Enquanto isso, nas terras tupiniquins, os arquivos são escancarados de maneira irresponsável com base uma lei de acesso a informação absurda.
FOI relationship feeling the seven-year itch
Freedom of information has been in force in the UK for seven years now, and some people are itching to get the law changed.
Next year could mark an important phase in the history of the right for the public to have access to state information.
This is because MPs on the House of Commons Justice Committee are holding an enquiry into how the FOI Act has been working in practice. The committee has recentlycalled for evidence from all those with a view on the strengths and weaknesses of the law in operation.
The Justice Committee has already received a memorandum from the Ministry of Justice, which sets out some of the terrain that may be contested. I’ve now read this report in more detail than when writing an initial reaction on the afternoon it came out, and it’s an important pointer towards the concerns of public authorities.
The chief one of these is clearly cost. Many authorities feel that the current cost threshold for rejecting requests as too expensive is too high, and/or that they should be allowed to take a wider range of activities into account in determining their costs (for example, redacting documents, which is currently excluded from the cost calculation).
Of course frustrated requesters sometimes complain that the cost threshold is too low. We can expect the trade-off between costs and benefits of FOI to be one of the main themes in the forthcoming scrutiny of the Act.
The MoJ will be publishing new research into the cost of FOI compliance next year. It has commissioned a study of 48 authorities to measure the amount of staff time it consumes.
This is clearly much easier to quantify than the benefits, whether in the form of public spending saved or the even more intangible factors of transparency and public understanding.
Some authorities also complain that the procedure for declaring a request “vexatious” is too difficult, so that it is often less time-consuming to answer what they regard as pointless or obsessive questions (possibly for example about their readiness for attack by zombies) than it would be to reject them on this basis.
But it is striking that few more fundamental concerns are reported by the ministry. The basic structure of how FOI works – a general right to know, subject to exemptions and in many cases a public interest test – therefore seems to be widely accepted by public authorities.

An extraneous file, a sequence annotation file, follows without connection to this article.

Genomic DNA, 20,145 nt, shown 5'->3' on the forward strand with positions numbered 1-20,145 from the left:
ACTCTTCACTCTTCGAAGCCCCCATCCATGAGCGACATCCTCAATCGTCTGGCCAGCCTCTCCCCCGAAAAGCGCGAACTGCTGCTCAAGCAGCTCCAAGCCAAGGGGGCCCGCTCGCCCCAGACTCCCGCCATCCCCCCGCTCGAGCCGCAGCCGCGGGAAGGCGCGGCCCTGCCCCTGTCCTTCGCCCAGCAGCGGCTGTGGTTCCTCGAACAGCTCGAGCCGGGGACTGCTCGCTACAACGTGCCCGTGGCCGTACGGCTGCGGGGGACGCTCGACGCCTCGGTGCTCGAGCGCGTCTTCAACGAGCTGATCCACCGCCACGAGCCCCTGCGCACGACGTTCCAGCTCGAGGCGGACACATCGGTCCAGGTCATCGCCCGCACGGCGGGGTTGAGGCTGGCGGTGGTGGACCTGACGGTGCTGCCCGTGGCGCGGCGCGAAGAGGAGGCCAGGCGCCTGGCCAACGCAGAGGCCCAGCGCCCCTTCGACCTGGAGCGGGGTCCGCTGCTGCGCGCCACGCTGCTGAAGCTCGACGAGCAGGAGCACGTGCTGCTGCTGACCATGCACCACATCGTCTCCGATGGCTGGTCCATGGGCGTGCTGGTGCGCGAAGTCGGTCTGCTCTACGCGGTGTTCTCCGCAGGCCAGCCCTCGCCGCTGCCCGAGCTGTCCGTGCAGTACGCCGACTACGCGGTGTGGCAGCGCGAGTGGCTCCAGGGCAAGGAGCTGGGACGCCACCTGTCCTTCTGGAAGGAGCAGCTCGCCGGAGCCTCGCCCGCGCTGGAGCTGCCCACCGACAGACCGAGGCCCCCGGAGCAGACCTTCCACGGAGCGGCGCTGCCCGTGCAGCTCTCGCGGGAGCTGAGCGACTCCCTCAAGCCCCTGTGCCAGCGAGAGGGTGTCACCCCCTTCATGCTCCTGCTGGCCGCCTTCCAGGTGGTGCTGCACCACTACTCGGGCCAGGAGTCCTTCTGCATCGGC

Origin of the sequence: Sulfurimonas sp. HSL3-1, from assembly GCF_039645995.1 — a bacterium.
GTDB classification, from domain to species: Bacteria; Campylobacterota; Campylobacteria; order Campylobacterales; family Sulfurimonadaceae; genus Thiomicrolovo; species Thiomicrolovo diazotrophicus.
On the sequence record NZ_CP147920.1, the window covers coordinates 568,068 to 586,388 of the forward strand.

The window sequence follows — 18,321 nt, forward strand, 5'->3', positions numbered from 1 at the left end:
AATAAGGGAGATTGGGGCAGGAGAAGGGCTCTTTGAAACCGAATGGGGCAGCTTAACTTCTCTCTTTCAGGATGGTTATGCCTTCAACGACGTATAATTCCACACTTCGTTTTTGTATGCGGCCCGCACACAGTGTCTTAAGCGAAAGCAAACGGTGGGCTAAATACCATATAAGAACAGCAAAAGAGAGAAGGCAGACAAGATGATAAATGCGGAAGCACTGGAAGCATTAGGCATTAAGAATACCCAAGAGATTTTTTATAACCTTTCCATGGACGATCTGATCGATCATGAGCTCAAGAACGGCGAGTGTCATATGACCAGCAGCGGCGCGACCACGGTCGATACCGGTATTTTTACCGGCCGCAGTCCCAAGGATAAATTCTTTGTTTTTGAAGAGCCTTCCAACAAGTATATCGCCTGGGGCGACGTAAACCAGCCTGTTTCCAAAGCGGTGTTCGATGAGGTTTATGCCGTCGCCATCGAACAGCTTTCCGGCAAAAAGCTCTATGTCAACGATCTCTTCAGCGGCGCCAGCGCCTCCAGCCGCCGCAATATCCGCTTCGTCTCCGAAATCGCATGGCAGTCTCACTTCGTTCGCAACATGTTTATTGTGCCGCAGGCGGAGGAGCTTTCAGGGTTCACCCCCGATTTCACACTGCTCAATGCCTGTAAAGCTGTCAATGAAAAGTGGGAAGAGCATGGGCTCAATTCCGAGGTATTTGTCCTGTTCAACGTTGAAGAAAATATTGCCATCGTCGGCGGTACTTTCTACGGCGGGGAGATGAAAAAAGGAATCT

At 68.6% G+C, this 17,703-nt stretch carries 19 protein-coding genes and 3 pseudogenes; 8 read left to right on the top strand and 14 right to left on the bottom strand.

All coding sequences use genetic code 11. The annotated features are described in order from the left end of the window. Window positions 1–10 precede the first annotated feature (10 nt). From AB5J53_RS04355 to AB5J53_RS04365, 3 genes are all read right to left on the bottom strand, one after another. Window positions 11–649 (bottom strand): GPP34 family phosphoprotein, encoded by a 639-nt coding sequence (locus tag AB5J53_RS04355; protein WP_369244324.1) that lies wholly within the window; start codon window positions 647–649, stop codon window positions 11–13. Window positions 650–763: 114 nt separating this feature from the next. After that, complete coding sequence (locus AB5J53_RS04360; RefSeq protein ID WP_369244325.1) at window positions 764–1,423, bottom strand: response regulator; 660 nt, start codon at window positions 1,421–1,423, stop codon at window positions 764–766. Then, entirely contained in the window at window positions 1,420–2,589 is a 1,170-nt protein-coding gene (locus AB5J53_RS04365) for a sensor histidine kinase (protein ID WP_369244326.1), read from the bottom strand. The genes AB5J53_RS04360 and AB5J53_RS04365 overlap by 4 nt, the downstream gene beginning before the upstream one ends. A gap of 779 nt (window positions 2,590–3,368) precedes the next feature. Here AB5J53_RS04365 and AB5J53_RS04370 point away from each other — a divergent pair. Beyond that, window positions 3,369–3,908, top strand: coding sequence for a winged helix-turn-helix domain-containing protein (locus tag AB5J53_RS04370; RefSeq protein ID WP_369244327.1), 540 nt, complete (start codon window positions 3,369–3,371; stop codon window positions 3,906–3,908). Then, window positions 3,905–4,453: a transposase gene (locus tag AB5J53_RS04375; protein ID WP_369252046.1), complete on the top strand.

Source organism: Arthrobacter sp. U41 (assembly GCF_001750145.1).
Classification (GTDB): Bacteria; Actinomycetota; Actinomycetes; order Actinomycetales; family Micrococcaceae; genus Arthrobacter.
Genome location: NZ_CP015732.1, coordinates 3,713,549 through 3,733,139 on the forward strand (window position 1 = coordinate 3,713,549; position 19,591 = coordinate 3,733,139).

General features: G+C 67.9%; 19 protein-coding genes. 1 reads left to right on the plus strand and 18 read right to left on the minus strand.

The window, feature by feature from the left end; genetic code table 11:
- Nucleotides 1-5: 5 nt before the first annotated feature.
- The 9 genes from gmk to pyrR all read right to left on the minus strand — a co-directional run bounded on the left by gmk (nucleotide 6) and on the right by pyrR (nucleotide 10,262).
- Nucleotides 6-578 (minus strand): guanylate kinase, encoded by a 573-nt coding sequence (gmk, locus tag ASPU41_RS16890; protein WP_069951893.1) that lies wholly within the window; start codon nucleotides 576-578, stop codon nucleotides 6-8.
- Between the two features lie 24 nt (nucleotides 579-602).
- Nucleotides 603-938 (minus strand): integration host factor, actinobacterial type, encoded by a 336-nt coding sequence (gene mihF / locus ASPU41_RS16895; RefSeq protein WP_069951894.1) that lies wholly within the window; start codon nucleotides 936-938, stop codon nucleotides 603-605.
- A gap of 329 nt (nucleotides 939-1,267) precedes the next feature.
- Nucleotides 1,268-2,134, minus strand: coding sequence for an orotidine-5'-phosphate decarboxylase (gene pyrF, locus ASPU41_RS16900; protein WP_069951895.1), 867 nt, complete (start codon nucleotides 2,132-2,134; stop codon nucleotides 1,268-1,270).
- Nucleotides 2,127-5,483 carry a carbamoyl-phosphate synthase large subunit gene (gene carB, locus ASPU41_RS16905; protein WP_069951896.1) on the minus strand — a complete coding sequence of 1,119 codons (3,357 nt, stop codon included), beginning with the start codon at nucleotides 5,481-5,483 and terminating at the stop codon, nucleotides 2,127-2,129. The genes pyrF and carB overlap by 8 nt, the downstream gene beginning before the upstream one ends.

The report says most FOI practitioners had few issues about the operation of most exemptions, suggesting “they are felt to be adequate in scope”, according to the MoJ. My initial blog about the report discussed the mixed views on policy formulation and the “chilling effect”.
It is also interesting to note how the practical operations of FOI would have been regarded very differently if the same assessment had been conducted three to five years after the Act was introduced, which is the period within which new Acts are supposed to face post-legislative scrutiny.
Any account at that time would surely have focused on delay, delay, delay as the key problem with the system, due to the immense backlog of cases then overwhelming the Information Commissioner’s Office.
Yet that problem has been much reduced since the currrent commissioner Chris Graham took up his post, with the beneficial consequence of encouraging public authorities too to make their FOI processing faster and more efficient.
The MoJ report is based on the views of public authorities and acknowledges that it is harder to survey the experiences of requesters of information. But it does note that “concern still exists” about the time authorities can take to assess the public interest on whether material should be disclosed or to consider an internal review of an initial decision.
As we look forward to next year, it’s also worth stating that significant results could flow not just from the policy work of MPs and government, but also from some important individual cases that are awaiting legal decision.
These include a forthcoming Supreme Court ruling that should finally determine the extent to which the BBC’s activities are covered by FOI requests, a tribunal case on whether private water companies can be forced to disclose material in line with the Environmental Information Regulations, and another tribunal case on whether the Information Commissioner was right to rule that the government should release its register of risks on its NHS reform plans which are currently going through Parliament.